The scenario of back-to-back one-day matches in the heat and humidity of June in Chennai is hardly a mouth-watering prospect. Especially given that most of the players are off a marathon World Cup and are not particularly inspired by the general lack of enthusiasm for the tournament. On a day when both teams decided to take it easy in practice, the focus was on the endurance levels of the players and both captains chose not to dwell on team changes and strategies.
Mahela Jayawardene, the Asian captain, admitted that stress levels are on the increase given the amount of cricket the Sri Lankans in the side have played in the past few months. However, he has been among the runs of late and said the general rule didn't really apply to him. "It's tough for everyone, no doubt," Jaywardene said after a nets session. "I'm taking it one game at a time. It's difficult for me to talk about the rest. If you're playing well you want to do well all the time and personally I'm enjoying it."
For his counterpart Justin Kemp the challenge is combating the rustiness facing a few members of his side, particularly those who returned home after early exits from the World Cup. "We have a few guys who haven't played in a while and rustiness is creeping in," said Kemp. "It's hard for many of us coming in after the African winter. The humidity is on the increase and one way to combat that is to give our bowlers short spells."
Kemp conceded that his side were the underdogs but said he was heartened by Shaun Pollock's warrior-like 130 at Bangalore, which not only spared his side the blushes but also injected some adrenaline into the tournament. While the series is still up for grabs the onus tomorrow will be on the Africa XI, who need to win to keep it alive.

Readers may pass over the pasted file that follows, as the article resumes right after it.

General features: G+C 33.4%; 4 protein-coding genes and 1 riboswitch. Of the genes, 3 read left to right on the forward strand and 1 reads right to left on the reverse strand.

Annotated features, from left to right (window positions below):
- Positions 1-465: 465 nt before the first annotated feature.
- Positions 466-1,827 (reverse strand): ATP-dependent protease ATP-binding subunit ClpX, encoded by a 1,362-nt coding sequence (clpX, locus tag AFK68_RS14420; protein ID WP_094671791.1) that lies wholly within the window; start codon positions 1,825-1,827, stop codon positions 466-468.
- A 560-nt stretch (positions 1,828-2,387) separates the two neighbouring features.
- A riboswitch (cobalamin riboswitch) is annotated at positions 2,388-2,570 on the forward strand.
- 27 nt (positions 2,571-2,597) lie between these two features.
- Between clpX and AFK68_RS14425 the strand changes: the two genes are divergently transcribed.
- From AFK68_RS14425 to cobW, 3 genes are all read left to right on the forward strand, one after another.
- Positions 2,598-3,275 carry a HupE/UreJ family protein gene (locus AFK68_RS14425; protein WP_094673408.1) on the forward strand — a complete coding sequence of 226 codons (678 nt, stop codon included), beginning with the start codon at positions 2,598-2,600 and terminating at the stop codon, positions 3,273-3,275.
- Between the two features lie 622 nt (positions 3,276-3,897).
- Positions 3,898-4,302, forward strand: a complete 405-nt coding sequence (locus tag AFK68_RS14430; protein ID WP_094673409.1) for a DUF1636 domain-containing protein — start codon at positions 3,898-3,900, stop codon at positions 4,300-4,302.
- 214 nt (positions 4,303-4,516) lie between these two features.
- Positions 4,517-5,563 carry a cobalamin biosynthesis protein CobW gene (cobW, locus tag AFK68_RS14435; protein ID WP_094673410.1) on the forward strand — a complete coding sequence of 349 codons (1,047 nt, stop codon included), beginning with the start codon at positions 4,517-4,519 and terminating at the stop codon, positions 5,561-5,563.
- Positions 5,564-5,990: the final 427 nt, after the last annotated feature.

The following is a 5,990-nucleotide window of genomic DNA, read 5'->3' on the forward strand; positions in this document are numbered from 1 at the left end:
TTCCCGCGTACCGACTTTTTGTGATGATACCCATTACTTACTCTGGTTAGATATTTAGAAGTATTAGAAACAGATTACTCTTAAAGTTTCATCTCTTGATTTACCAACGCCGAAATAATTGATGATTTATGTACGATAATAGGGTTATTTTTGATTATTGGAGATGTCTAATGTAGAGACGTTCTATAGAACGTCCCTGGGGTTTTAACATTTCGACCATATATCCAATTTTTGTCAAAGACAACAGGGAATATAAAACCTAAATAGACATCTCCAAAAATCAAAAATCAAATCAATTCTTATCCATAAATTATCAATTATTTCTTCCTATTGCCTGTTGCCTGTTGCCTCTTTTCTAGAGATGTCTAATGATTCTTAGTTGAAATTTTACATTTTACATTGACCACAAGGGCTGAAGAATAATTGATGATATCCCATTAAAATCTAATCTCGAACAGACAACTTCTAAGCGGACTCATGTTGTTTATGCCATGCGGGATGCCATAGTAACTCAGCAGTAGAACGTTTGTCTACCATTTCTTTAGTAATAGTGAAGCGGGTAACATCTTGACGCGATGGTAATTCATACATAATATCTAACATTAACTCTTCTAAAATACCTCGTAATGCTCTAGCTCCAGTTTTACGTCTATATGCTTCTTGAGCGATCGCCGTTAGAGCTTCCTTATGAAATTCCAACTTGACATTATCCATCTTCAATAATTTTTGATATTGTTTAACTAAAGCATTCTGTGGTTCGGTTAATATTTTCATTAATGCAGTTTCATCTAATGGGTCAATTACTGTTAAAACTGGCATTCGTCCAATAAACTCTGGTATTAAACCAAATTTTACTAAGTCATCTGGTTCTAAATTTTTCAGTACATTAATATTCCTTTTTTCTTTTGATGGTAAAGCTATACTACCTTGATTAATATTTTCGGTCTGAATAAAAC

The pitch is, according to the captains,devoid of grass and another run-fest is expected. It would be highly optimistic to expect this sun-baked surface to have any devils in it. The pitch at Bangalore, re-laid by experts from New Zealand, baffled many as it turned out to be another belter.
The captains were tight-lipped about the team composition, preferring to chalk out their final XI on the day of the game. There were no injury scares for either team, and the players with niggles and ailments - Loots Bosman, AB de Villiers and Mahendra Singh Dhoni - are expected to be fit.
Both sides had light batting sessions, with the Asian side getting the better conditions, aided by the evening sea breeze. The Africans decided to soak up what Chennai had to offer, with some trooping off to play golf. One player in the groove for a tee-off was Mark Boucher. Taking the attack to a nets bowler bowling slow left-armers from over the wicket, he unleashed a ferocious pull and the ball sailed into the tiniest gap in the miniature scoreboard perched on the roof. It had precision written all over it and it's a pity that there wasn't a million dollars at stake for that hole-in-one.